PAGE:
A scientist from P.E.I. who now works with NASA's Jet Propulsion Laboratories in California had a hand in naming a section of alien land, as part of his role in the Mars 2020 Perseverance rover mission, and went with a name from his home province: Prince Edward Island National Park.
Peter Willis is one of the investigative scientists for the rover's SuperCam instrument, which will enable the rover in its mission to collect ground samples from Mars in the search for signs of past life on the Red Planet.
Well before the launch of the rover, happening Thursday in Cape Canaveral, Fla., scientists had to map a section on Mars known as the Jezero Crater in order to prepare for the possibility that the rover may drive through it. The crater was parcelled out, and the science team was allowed to submit naming suggestions for each section.
Willis said the plan was to name each square of land after a national park, from anywhere in the world. So, the Islander went with Prince Edward Island National Park.
"I even gave some rationale. Most people just put down and said 'I like this park,' but you know Prince Edward Island actually has some quite similar mineralogical aspects to Mars," Willis said.
"All the bright red clay, there's those materials actually in place in the Jezero Crater and all over Mars, so people really like it and picked it immediately."
The Perseverance's travels will depend on where it lands next year, but Willis said there is always a chance it could travel through the section of land named for P.E.I.
"If we did drive through it, then that would be really cool because I'm presuming, and none of this is set in stone, but I'm presuming that we could get to pick a bunch of names from P.E.I. for the different things inside the quadrant," he said.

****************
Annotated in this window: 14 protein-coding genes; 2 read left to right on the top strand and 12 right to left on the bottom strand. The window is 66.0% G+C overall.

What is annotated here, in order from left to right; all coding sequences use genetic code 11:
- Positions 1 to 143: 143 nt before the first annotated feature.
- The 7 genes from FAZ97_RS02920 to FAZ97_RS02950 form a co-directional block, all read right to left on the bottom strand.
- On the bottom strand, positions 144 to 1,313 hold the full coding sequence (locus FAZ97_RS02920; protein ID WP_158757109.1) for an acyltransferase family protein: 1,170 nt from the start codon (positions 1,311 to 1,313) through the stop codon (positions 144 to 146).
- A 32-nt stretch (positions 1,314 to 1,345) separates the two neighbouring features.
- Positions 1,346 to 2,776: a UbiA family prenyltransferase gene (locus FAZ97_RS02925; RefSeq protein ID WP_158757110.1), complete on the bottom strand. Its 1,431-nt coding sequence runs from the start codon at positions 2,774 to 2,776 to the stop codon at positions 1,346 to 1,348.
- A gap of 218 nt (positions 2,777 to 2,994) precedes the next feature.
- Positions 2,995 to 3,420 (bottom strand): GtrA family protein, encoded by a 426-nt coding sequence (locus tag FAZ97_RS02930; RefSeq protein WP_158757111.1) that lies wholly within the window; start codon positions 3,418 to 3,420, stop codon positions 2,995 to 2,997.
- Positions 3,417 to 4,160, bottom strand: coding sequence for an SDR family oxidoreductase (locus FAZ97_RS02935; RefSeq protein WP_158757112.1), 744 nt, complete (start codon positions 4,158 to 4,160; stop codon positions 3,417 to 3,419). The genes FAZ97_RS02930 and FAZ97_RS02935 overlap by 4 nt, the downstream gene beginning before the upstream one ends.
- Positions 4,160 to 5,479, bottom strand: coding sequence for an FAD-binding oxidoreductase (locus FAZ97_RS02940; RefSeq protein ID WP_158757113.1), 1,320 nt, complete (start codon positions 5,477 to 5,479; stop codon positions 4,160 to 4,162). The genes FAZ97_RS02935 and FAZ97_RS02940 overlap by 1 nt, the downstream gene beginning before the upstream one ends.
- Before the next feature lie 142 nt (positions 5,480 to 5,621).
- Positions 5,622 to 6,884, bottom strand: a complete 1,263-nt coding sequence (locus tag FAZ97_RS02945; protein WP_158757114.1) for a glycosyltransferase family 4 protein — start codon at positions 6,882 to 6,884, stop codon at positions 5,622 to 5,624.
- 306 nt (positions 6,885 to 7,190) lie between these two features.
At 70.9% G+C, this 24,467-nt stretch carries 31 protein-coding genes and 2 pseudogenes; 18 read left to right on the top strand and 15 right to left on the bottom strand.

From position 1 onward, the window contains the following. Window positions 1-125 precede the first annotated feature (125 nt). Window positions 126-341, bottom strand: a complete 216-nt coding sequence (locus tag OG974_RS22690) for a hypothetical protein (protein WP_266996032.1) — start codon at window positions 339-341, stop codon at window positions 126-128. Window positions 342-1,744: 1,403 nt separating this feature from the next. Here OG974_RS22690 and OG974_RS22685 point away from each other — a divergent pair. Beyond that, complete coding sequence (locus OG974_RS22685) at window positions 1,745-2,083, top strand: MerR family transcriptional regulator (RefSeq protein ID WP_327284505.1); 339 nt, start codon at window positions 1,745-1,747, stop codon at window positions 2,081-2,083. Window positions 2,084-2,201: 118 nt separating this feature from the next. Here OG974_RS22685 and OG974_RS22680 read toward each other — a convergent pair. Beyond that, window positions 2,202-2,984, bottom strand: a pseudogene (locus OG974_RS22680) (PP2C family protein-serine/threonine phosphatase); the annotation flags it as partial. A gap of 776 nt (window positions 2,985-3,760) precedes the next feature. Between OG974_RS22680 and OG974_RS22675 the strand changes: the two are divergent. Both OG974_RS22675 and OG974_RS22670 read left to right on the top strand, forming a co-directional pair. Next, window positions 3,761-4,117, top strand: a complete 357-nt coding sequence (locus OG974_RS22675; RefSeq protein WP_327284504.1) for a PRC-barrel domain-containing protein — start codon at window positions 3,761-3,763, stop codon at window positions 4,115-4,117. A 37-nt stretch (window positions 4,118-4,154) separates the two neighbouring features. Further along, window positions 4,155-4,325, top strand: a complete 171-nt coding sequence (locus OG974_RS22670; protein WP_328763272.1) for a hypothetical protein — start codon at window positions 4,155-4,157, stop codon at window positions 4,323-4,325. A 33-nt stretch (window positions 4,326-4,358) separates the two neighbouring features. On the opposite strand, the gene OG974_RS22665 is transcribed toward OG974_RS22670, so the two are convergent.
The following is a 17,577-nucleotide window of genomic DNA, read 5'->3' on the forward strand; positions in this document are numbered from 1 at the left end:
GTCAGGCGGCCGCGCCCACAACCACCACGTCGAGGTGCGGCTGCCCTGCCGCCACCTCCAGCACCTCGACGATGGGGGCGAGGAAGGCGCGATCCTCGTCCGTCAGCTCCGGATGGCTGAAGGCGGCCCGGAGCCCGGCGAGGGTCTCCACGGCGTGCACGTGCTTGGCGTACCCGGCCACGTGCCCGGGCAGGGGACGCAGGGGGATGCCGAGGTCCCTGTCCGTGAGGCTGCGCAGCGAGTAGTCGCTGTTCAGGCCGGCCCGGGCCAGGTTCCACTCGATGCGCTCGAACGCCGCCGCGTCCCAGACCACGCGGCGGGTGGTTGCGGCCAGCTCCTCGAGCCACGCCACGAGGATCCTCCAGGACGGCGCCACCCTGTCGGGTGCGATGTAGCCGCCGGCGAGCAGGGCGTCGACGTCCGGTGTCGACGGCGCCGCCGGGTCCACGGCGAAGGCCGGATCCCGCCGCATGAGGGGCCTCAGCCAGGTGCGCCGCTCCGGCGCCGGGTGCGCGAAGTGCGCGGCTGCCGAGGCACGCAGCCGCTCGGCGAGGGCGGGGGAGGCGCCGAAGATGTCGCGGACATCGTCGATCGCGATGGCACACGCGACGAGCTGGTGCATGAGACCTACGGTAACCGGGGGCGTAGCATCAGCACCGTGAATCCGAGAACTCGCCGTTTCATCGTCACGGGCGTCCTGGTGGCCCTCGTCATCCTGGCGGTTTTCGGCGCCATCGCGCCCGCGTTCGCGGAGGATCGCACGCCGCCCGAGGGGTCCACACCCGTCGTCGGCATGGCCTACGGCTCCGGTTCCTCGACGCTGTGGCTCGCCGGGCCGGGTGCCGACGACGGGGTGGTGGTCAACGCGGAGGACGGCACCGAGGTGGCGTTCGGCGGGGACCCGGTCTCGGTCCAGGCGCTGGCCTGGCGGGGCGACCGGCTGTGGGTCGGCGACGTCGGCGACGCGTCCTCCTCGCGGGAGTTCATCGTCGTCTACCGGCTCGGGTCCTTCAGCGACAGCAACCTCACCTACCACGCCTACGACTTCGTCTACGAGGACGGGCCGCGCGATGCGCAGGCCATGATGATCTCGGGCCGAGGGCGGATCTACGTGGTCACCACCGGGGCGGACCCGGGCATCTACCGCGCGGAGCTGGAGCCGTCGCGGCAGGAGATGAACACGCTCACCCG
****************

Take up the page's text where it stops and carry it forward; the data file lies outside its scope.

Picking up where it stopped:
Willis said this project is the most involved he's been in a rover mission, but he's disappointed that he won't get to be at the launch site, due to the ongoing COVID-19 pandemic.
"We're quite disappointed because we were going to be in Florida. I actually had never participated in a launch before — I wasn't going to go to a launch until I worked on something and I made a substantial contribution myself, so this would have been my first in-person launch in Cape Canaveral," Willis said.
"We were going to have the family and a whole bunch of folks from P.E.I. come down for it, but they closed it all off for of course the health concerns, so now everything's moved to a virtual format. But you know, we're going to make the best of it and we feel the less of the connection with other people over this, we really had wished we could have been there."
Instead, Willis and his family will have some friends over to their home to watch the launch on a projector.
While the rover isn't expected to land on Mars until February 2021, Willis said there is still a lot of work to be done — especially if the COVID-19 pandemic means people working remotely.
Staff will be running simulations and scenarios to figure out what, exactly, the rover will do when it lands.
"There's all sorts of different software tools that are, quite frankly, not finished yet, so we have to finish all the software tools and practice using them and get everybody trained, and there's hundreds of people who are going to participate in the operation," Willis said.
"And then on top of it we have to plan for the fact that we may be doing all of this — it's very reasonable to assume that we're going to be doing almost all of the operations remotely, which is going to be a first for us."
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